Conservationists meet in London to address global wildlife trafficking ‘crisis’
Conservation organisations have gathered in London to discuss the increasing high-profile issue of wildlife trafficking and poaching, in order to find solutions to the phenomenon that they say has reached “crisis proportions”.
The symposium is hosted by the Zoological Society of London (ZSL). Experts from NGOs including the WWF, Fauna & Flora International, TRAFFIC, the International Fund for Animal Welfare (IFAW) and the Wildlife Conservation Society are in attendance.
Prof Jonathan Baillie, director of conservation at the ZSL, said, “It’s clear that illegal wildlife trafficking is completely out of control, and we need to bring the best minds together to really identify some clear solutions and show clear leadership and direction.”
Illegal killing of wildlife has reached worrying levels over the past two years, especially rhinos and elephants, which are hunted for their ivory. In South Africa alone last year, more than 1,000 rhinos were killed – up from 668 in 2012. This has been largely driven by growing demand for rhino horn in China and Vietnam.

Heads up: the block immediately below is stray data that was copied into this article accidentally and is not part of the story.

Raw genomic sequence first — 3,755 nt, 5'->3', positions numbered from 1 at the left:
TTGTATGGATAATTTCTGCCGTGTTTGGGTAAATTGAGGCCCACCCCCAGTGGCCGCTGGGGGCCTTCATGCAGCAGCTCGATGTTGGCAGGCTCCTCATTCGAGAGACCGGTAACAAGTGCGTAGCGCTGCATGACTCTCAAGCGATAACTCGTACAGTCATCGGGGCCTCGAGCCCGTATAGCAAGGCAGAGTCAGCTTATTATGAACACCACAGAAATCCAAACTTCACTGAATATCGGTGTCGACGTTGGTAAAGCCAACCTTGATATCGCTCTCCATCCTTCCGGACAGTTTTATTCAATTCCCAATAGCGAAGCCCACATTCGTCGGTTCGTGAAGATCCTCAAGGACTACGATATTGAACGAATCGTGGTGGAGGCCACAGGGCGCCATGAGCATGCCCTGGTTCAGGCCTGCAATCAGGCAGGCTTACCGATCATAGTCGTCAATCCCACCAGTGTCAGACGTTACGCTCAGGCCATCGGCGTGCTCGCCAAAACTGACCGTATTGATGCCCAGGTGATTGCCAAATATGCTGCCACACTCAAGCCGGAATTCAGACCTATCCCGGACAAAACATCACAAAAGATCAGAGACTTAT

The two-day London meeting, which began on Tuesday, seeks solutions to how to tackle illegal trade at source by enforcing laws and using new technologies to protect animals. Strategies derived from the fight to drugs and arms trade will also be considered.
“People on the ground need to have the tools, the technology and the money to implement conservation effectively. They are up against massive crime networks that are extremely well resourced – and they are outmanned and outgunned”, Baillie said.
At the same time, conservationists will look at how to weaken demand, through campaigns and initiatives to raise awareness among consumers and the Chinese traditional medicine industry – which often uses ingredients derived from wildlife.
In related news, Prince Charles and Prince William recently launched an appeal to support wildlife conservation.
“You must treat the illegal wildlife trade as a battle, because it is precisely that. The rising and apparently insatiable demand – mostly from Asia – has provided an economic incentive for trafficking, which is becoming increasingly criminalised and professional”, Charles said in a video message on YouTube.
William added, “We have to be the generation that stopped the illegal wildlife trade and secured the future of these magnificent animals and their habitats; for if we fail, it will be too late.”
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